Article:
Each consumer thread, in one embodiment, needs only to set an RM on each of its subset of the M channels' data structures, then wait for an indication in the transaction status register that the read monitor has been lost. E.g., in one example as illustrated in FIG. 1, at 134 a register TSR.LOSS_RM=1. A wait loss (“wait for loss of monitoring”) instruction can provide a mechanism to suspend the thread pending a monitor loss event on any of its monitored lines. It may also put the processor core (but not the cache snooping based monitoring circuitry) into a low power sleep state while suspended. A wait loss instruction may be a privileged instruction that traps when executed in user mode, it may also be available in user mode, etc. For example, the following is an example code sequence illustrating the use of example new instructions RESET_ALL_MONITORS, MOVCR TSR, SET_RM, and WAIT_LOSS, used by one thread to efficiently await updates to a set of message queues that may be written by other threads. After resetting all monitors and resetting TSR.LOSS_RM, the code sequence establishes read monitoring on the three queue headers and executes a user mode WAIT_LOSS instruction to efficiently await update to these data structures by any thread.

RESET_ALL_MONITORS ; clear all RM and WM monitors
MOVCR TSR,#0 ; reset TSR.LOSS_RM etc.
SET_RM queue1.header ; monitor any writes to queue1
SET_RM queue2.header ; monitor any writes to queue2
SET_RM queue5.header ; monitor any writes to queue5
WAIT_LOSS #timeout|LOSS_RM ; await writes or timeout
JNC Ready ; jump to Ready if TSR.LOSS_RM
TimeOut: ... ; handle timeout case
Ready: ... ; handle data ready case

Further, in some embodiments, a separate monitoring engine 148 as illustrated in FIG. 1A on the system cache coherence interconnect fabric could be used to monitor for the loss of the read monitor. For example, the monitoring engine 148 can monitor traffic on the cache bus 150. This monitoring engine enables powering down the whole processor and its cache. The monitoring engine 148 may be another core within the system. However, the monitoring engine 148 may be a lower power processor or special-purpose logic with limited functionality so as to conserve die area or power. For example, it may resemble a cache but lack cache data arrays. For example, it may represent monitored sets of locations with space efficient alternative data structures such as bit maps, lists of address intervals, or may approximate the sets of locations and their intersections, using Bloom filters. Further, as illustrated in the example, the monitoring engine 148 may monitor a number of different processors and their caches such that monitoring tasks can be consolidated to a single agent. Notably, some embodiments may include a monitoring engine 148 included in a processor die or chip package. Embodiments may also incorporate timeout logic or otherwise interact with runtime software.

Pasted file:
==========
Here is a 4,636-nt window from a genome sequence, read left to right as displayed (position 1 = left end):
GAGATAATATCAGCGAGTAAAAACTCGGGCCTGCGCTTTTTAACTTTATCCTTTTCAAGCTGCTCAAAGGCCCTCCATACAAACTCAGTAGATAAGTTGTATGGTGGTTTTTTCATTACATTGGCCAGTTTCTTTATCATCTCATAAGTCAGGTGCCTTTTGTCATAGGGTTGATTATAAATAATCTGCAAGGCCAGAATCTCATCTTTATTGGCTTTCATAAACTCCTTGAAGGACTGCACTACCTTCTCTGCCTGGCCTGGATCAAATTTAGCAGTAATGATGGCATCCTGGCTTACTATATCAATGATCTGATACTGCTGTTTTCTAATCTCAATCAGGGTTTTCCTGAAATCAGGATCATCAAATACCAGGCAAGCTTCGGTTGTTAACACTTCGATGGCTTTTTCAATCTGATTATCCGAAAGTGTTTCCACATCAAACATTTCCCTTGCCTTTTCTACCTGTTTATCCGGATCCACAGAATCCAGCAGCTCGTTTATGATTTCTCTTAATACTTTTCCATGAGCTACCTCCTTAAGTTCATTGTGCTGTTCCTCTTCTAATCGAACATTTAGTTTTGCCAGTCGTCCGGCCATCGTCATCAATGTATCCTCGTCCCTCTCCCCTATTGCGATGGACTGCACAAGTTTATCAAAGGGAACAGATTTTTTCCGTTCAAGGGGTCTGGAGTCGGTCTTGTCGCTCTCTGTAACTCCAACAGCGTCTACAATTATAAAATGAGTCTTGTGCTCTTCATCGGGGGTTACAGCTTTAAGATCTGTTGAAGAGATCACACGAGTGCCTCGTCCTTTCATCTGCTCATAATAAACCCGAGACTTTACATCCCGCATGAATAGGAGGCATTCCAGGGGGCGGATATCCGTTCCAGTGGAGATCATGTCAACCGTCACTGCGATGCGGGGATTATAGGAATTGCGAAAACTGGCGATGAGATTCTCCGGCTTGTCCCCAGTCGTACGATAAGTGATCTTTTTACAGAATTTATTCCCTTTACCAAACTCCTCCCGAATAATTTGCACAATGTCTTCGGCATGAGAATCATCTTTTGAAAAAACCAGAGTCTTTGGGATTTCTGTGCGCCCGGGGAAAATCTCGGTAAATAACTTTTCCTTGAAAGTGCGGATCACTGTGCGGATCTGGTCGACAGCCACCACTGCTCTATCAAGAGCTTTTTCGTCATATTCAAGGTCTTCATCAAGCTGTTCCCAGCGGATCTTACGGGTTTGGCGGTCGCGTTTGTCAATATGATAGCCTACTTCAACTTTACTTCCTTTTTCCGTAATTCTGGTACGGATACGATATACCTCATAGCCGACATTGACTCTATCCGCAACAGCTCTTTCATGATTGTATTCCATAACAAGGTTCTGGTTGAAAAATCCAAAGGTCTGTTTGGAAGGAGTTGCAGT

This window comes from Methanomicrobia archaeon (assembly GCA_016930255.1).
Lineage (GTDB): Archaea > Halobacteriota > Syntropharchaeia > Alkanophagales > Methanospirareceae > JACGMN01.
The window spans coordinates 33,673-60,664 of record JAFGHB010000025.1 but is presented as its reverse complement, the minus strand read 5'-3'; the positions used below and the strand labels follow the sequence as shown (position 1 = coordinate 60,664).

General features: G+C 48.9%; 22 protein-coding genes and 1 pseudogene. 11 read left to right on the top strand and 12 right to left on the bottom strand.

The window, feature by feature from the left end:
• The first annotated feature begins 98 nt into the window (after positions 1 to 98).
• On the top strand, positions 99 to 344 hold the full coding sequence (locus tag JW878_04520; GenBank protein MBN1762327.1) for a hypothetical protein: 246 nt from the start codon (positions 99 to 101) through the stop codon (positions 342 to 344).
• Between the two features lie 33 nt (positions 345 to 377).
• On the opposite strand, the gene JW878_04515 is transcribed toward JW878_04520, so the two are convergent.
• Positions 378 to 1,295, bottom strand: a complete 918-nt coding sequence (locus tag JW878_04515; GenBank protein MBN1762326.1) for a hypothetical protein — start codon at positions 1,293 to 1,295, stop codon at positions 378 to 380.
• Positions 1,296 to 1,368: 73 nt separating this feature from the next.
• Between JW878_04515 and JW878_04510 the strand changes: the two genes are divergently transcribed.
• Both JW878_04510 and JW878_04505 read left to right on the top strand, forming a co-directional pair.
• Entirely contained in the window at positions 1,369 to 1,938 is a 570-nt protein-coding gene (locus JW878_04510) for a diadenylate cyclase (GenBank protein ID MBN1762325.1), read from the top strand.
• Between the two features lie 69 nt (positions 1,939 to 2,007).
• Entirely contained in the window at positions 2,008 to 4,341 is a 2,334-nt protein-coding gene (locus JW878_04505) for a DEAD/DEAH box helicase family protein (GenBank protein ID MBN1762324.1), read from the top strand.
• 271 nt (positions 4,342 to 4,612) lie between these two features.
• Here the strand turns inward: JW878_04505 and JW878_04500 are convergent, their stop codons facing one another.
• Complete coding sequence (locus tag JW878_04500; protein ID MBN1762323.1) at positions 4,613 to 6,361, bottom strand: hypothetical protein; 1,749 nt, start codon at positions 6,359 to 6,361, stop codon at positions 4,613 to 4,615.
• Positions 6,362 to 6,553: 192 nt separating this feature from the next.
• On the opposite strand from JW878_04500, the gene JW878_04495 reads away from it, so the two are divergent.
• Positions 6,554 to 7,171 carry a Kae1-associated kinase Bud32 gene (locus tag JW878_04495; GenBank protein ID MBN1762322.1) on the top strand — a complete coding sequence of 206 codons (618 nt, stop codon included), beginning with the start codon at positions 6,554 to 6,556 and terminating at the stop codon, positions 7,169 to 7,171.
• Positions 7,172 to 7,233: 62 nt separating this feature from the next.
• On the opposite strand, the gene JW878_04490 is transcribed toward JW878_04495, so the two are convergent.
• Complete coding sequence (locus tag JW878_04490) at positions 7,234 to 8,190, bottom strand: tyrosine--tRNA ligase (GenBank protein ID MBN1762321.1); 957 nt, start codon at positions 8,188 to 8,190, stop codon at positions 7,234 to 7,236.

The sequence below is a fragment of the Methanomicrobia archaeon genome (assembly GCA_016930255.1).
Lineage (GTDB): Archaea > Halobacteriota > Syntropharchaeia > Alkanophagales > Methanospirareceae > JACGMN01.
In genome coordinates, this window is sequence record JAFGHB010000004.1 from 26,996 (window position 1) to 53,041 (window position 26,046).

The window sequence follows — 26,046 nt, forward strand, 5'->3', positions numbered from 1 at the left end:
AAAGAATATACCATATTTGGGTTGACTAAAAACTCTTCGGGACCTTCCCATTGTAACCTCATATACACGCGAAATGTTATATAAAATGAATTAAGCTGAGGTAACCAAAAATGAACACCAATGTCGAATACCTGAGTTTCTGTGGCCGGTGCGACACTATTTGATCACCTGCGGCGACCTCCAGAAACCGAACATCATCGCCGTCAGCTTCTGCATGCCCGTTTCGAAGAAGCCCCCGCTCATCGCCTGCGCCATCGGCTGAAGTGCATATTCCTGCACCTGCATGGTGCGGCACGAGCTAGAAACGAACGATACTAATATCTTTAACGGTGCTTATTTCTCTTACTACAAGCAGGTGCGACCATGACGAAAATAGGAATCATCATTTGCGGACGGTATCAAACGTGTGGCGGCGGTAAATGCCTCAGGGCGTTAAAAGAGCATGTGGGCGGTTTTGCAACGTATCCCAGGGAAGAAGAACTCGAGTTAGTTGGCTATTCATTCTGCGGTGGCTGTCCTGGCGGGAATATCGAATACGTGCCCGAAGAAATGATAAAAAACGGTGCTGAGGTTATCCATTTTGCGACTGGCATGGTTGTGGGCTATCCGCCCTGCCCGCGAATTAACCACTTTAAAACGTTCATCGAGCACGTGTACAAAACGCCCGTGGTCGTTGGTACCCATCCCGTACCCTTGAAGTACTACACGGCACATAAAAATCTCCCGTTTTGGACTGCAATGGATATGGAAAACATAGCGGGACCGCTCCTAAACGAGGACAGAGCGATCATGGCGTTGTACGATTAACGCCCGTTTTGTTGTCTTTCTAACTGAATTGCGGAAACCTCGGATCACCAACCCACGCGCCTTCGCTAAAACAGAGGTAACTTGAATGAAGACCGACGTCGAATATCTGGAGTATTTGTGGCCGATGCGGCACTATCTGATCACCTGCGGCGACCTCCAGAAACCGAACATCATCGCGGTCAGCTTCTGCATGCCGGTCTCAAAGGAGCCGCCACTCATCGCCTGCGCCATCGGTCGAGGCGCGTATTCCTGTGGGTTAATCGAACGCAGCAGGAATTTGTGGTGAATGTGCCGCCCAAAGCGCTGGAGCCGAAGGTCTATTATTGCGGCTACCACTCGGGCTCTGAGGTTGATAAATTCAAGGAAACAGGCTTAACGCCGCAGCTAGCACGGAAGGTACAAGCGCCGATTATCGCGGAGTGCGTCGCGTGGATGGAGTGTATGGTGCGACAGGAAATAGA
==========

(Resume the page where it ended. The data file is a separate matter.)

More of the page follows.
A related issue involves efficiently synchronizing to some number of hardware events or software events. One embodiment can integrate various hardware event signals into the same conflicting access monitoring mechanism. If periodic timers, countdown interval timers, hardware control register events (transmitter buffer empty), etc. provide cache coherent memory mapped event control registers, then software can apply monitoring to simultaneously and efficiently wait for changes in a number of memory mapped hardware events (such as by setting a read or write monitor on memory mapped I/O) as well as a number of software data structure events (such as the M producers described above), or any combination of both.

In one embodiment, a central, memory mapped system timer 152 could provide a variety of timer count resolutions, for example, 1 s, 100 μs, 10 μs, . . . , 100 ns, 10 ns, 1 ns counters that each update (periodically spontaneously invalidate) a separate cache line address in shared memory. Any number of threads could place a read monitor on some of these addresses as appropriate and execute wait loss instructions such that these threads could synchronize to the same time pulse, sleep on it, and awaken nearly simultaneously. This could be used when there is benefit in their near simultaneous execution, such as efficient sharing of temporally coherent data in the computation that follows.

Notably, while timers have been illustrated herein, it should be appreciated that any of a number of different memory mapped I/O embodiments may be implemented. For example, embodiments may monitor various peripheral hardware alerts, alarm system reporting, or other events.